The Shan

Author: Bernice Koehler Johnson

Publisher: Trinity Matrix Publishing

ISBN: 0981783309

Category: Burma

Page: 252

View: 8439

A mix of memoir, travelogue, and history, "The Shan" recounts the trials and triumphs of Shan youth, who have escaped slow genocide in Burma by fleeing to Thailand. The refugees' stories are interspersed with reminiscences from the author's own life.

Myanmar (Burma) since 1962: the Failure of Development

Author: Peter John Perry

Publisher: Routledge

ISBN: 1351916122

Category: Business & Economics

Page: 224

View: 5251

Why has Myanmar (Burma), a country rich in resources - rice, timber, minerals - descended to 'least developed country' status? Is the explanation to be found inside Burma or beyond? Is the failure of development due to political authoritarianism and conflict? Or perhaps the drugs trade is partly to blame? This book contends that all these factors have contributed. But it also maintains that the mismanagement of the country's resources is of equal, or even greater, importance. A clear answer to the question of Burma's developmental failure is sought by focussing upon the misuse of resources in concert with those factors that are more usually emphasized.

The Nature of Things Post Truth

Author: N. Micklem

Publisher: Troubador Publishing Ltd

ISBN: 1788039580

Category: Science

Page: 200

View: 2469

Who am I? What do I make of it all? What am I supposed to do now? These three linked questions are fundamental to our lives as humans. Science, religion and philosophy all have something to say about these questions, but they don’t all say the same thing. They don’t even agree about the nature of a human being. The Nature of Things Post Truth looks at each of these questions in turn and then considers the question whether the saying ‘exercise your gift for others’ might be a practical answer to the question, what am I supposed to do now? And points out how it differs from the rule of thumb 'do as you would be done by' commonly used in Christian and other circles as the basis of how we should live our lives. The human race lives in anxious times -- hunger and cruelty and fear always in the news, sometimes close to home. The author takes this as read and gives as a bird’s eye view: it is greed that makes the world go round. Greed and envy. It is not just the money. There are some things which are frequently thought, but never mentioned: too many people trying to live in the world; too many living too long for their own good; religions falling down on the job. This book is about questions which trouble humans from their early teenage years. It is about religion but it is about a great deal more than religion. It encompasses religion and philosophy, and science, especially neuroscience. It is a book for religious persons with minds ajar to the evidence that evolution actually happened, and is happening still.

Life Stories: A Guide to Reading Interests in Memoirs, Autobiographies, and Diaries

Author: Maureen O'Connor

Publisher: ABC-CLIO

ISBN: 1610691466

Category: Language Arts & Disciplines

Page: 723

View: 7104

Memoirs, autobiographies, and diaries represent the most personal and most intimate of genres, as well as one of the most abundant and popular. Gain new understanding and better serve your readers with this detailed genre guide to nearly 700 titles that also includes notes on more than 2,800 read-alike and other related titles. • A list of subjects and suggested "read-alikes" accompany each title • Appendixes cover awards, websites, and resources • Detailed indexes provide further points of access

Historical Dictionary of Burma (Myanmar)

Author: Donald M. Seekins

Publisher: Rowman & Littlefield

ISBN: 1538101831

Category: History

Page: 684

View: 8683

This second edition of Historical Dictionary of Burma (Myanmar) contains a chronology, an introduction, and an extensive bibliography. The dictionary section has over 700 cross-referenced entries on important personalities, politics, economy, foreign relations, religion, and culture.

The Art of Not Being Governed

Author: James C. Scott

Publisher: Yale University Press

ISBN: 0300156529

Category: Social Science

Page: 465

View: 9333

From the acclaimed author and scholar James C. Scott, the compelling tale of Asian peoples who until recently have stemmed the vast tide of state-making to live at arm’s length from any organized state society For two thousand years the disparate groups that now reside in Zomia (a mountainous region the size of Europe that consists of portions of seven Asian countries) have fled the projects of the organized state societies that surround them—slavery, conscription, taxes, corvée labor, epidemics, and warfare. This book, essentially an “anarchist history,” is the first-ever examination of the huge literature on state-making whose author evaluates why people would deliberately and reactively remain stateless. Among the strategies employed by the people of Zomia to remain stateless are physical dispersion in rugged terrain; agricultural practices that enhance mobility; pliable ethnic identities; devotion to prophetic, millenarian leaders; and maintenance of a largely oral culture that allows them to reinvent their histories and genealogies as they move between and around states. In accessible language, James Scott, recognized worldwide as an eminent authority in Southeast Asian, peasant, and agrarian studies, tells the story of the peoples of Zomia and their unlikely odyssey in search of self-determination. He redefines our views on Asian politics, history, demographics, and even our fundamental ideas about what constitutes civilization, and challenges us with a radically different approach to history that presents events from the perspective of stateless peoples and redefines state-making as a form of “internal colonialism.” This new perspective requires a radical reevaluation of the civilizational narratives of the lowland states. Scott’s work on Zomia represents a new way to think of area studies that will be applicable to other runaway, fugitive, and marooned communities, be they Gypsies, Cossacks, tribes fleeing slave raiders, Marsh Arabs, or San-Bushmen.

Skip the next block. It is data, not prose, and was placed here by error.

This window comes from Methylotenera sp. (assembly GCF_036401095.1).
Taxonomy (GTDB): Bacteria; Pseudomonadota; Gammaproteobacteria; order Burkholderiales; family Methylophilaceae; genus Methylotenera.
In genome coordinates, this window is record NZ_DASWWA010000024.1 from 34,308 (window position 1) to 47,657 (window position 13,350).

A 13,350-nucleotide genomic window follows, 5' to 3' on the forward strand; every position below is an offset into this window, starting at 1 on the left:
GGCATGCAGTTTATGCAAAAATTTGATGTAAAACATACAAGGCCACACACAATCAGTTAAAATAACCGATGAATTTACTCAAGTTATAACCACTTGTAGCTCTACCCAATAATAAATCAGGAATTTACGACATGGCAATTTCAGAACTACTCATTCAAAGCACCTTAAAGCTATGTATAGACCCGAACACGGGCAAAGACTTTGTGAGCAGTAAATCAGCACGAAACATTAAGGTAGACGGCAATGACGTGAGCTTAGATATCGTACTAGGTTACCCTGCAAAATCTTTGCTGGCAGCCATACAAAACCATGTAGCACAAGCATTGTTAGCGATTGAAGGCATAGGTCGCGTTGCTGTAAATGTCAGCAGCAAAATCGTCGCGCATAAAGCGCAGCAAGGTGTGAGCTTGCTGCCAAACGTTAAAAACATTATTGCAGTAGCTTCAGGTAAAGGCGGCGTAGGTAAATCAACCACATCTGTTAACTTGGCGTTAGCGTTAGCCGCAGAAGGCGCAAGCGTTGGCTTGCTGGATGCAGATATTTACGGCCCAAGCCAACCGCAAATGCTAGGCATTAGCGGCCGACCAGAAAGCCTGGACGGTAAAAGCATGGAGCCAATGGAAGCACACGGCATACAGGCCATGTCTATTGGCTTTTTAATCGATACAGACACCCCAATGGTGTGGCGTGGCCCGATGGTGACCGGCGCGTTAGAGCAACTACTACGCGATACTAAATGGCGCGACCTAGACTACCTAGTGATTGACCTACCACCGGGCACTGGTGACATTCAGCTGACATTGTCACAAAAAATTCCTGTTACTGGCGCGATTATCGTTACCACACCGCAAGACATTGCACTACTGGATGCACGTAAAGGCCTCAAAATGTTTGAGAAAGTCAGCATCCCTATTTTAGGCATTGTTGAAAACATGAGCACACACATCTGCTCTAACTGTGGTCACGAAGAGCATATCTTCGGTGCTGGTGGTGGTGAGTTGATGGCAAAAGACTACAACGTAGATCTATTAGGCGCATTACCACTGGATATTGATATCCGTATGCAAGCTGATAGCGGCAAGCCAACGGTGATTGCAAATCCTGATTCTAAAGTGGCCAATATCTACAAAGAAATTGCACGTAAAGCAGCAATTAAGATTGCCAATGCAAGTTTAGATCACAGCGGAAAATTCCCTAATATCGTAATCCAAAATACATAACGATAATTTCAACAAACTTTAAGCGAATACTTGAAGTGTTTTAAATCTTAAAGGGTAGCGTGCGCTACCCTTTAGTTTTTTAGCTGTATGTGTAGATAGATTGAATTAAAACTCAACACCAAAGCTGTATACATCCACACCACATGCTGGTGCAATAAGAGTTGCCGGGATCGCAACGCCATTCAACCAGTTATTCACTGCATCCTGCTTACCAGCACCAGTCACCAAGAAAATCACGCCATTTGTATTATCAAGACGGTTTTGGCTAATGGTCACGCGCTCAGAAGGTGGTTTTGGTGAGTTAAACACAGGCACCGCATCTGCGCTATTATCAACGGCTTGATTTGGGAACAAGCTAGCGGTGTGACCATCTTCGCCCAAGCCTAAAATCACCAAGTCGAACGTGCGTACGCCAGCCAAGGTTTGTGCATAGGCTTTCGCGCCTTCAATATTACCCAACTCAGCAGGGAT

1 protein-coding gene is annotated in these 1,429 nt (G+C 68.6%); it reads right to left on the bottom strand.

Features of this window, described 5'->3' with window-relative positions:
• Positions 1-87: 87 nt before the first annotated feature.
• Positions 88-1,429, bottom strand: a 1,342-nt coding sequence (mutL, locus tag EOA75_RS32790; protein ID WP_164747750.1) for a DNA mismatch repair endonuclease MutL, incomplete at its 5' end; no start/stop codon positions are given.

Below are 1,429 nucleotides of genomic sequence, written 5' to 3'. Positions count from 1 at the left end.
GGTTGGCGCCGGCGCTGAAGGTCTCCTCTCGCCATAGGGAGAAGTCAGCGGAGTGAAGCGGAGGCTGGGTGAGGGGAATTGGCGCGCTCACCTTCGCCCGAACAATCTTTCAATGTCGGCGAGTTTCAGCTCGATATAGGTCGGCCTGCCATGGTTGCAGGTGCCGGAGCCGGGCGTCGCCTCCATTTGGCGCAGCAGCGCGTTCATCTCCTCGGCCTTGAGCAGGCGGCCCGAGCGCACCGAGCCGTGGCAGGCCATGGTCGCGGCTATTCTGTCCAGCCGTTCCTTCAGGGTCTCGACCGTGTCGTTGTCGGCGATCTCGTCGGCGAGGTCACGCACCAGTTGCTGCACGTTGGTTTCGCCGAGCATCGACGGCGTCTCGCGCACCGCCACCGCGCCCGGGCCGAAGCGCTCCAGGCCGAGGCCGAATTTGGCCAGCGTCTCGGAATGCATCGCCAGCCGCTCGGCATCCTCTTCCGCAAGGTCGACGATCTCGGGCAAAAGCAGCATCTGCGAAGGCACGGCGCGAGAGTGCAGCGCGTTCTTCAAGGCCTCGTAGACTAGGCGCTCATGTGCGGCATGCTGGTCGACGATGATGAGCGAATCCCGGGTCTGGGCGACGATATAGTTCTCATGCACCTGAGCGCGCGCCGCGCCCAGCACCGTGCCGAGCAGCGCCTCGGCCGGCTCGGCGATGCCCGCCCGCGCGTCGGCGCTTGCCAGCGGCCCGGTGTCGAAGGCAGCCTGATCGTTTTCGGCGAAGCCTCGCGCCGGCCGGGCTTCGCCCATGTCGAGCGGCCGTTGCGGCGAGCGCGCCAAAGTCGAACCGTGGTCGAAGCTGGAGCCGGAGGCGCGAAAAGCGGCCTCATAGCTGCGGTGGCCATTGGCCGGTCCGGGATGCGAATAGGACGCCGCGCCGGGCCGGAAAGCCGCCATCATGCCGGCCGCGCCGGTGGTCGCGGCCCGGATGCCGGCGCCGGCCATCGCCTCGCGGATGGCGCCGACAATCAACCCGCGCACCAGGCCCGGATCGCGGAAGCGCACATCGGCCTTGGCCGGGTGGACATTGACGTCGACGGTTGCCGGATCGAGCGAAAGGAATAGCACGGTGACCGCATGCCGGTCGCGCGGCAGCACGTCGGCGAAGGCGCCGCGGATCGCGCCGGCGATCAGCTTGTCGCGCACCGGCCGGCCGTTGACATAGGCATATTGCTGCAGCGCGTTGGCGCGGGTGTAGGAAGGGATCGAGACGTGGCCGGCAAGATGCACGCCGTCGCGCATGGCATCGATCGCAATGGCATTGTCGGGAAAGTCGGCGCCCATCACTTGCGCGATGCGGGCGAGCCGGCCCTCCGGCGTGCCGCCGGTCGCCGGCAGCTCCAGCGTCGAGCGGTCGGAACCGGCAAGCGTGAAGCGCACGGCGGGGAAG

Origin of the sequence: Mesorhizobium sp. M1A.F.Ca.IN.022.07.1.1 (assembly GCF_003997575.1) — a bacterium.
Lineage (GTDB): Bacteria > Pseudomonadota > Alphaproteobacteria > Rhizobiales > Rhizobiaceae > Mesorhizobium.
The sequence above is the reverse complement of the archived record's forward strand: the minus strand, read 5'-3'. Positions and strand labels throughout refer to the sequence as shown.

Asian American Religious Cultures [2 volumes]

Author: Jonathan H. X. Lee,Fumitaka Matsuoka,Edmond Yee,Ronald Y. Nakasone

Publisher: ABC-CLIO

ISBN: 1598843311

Category: Religion

Page: 1060

View: 3210

A resource ideal for students as well as general readers, this two-volume encyclopedia examines the diversity of the Asian American and Pacific Islander spiritual experience. • Covers both common motifs in Asian American religious culture, such as Chinese New Year festivals and mortuary rituals, as well as many newly established faith traditions • Contains entries on rarely addressed topics within Asian American religion, such as Hezhen Shamanism

Myanmar (Burma) since the 1988 Uprising

Author: Andrew Selth

Publisher: ISEAS-Yusof Ishak Institute

ISBN: 9814951781

Category: Reference

Page: 370

View: 1904

Updated by popular demand, this is the fourth edition of this important bibliography. It lists a wide selection of works on or about Myanmar published in English and in hard copy since the 1988 pro-democracy uprising, which marked the beginning of a new era in Myanmar’s modern history. There are now 2,727 titles listed. They have been written, edited, translated or compiled by over 2,000 people, from many different backgrounds. These works have been organized into thirty-five subject chapters containing ninety-five discrete sections. There are also four appendices, including a comprehensive reading guide for those unfamiliar with Myanmar or who may be seeking guidance on particular topics. This book is an invaluable aid to officials, scholars, journalists, armchair travellers and others with an interest in this fascinating but deeply troubled country.